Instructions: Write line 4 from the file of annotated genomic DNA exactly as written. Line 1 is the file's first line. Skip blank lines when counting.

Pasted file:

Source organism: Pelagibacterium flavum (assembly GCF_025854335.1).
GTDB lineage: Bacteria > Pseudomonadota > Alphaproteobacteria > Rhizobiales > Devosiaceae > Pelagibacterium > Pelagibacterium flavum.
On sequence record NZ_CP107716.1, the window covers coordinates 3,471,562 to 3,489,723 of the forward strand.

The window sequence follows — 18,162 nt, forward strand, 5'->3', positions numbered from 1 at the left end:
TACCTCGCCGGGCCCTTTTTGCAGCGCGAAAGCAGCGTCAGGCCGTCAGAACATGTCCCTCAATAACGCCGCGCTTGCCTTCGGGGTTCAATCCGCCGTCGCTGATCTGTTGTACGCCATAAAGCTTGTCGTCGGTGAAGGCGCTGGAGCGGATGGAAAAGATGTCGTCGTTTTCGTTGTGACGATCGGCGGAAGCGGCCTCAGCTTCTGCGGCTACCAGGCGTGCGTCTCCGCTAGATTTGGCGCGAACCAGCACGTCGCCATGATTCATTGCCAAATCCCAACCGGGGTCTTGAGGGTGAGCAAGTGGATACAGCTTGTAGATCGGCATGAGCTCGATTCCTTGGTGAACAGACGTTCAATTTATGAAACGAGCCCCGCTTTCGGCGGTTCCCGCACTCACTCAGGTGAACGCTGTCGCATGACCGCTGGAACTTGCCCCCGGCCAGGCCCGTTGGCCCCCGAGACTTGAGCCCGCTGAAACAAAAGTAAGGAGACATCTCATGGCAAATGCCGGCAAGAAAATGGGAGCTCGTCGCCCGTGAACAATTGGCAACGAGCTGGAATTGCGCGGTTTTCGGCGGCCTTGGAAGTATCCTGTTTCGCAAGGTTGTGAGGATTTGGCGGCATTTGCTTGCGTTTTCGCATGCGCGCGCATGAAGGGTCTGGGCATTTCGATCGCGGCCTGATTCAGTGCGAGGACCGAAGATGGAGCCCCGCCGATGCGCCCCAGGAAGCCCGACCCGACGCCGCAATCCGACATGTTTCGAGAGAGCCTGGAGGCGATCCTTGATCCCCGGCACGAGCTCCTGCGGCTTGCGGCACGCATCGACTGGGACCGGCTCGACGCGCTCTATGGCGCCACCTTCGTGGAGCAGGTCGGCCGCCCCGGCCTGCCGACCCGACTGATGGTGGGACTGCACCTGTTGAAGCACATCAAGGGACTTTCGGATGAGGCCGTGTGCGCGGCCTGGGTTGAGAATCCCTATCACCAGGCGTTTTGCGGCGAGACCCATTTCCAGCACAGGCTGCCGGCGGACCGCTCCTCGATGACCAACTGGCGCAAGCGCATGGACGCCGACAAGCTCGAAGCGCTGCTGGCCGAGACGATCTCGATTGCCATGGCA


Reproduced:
The window sequence follows — 18,162 nt, forward strand, 5'->3', positions numbered from 1 at the left end: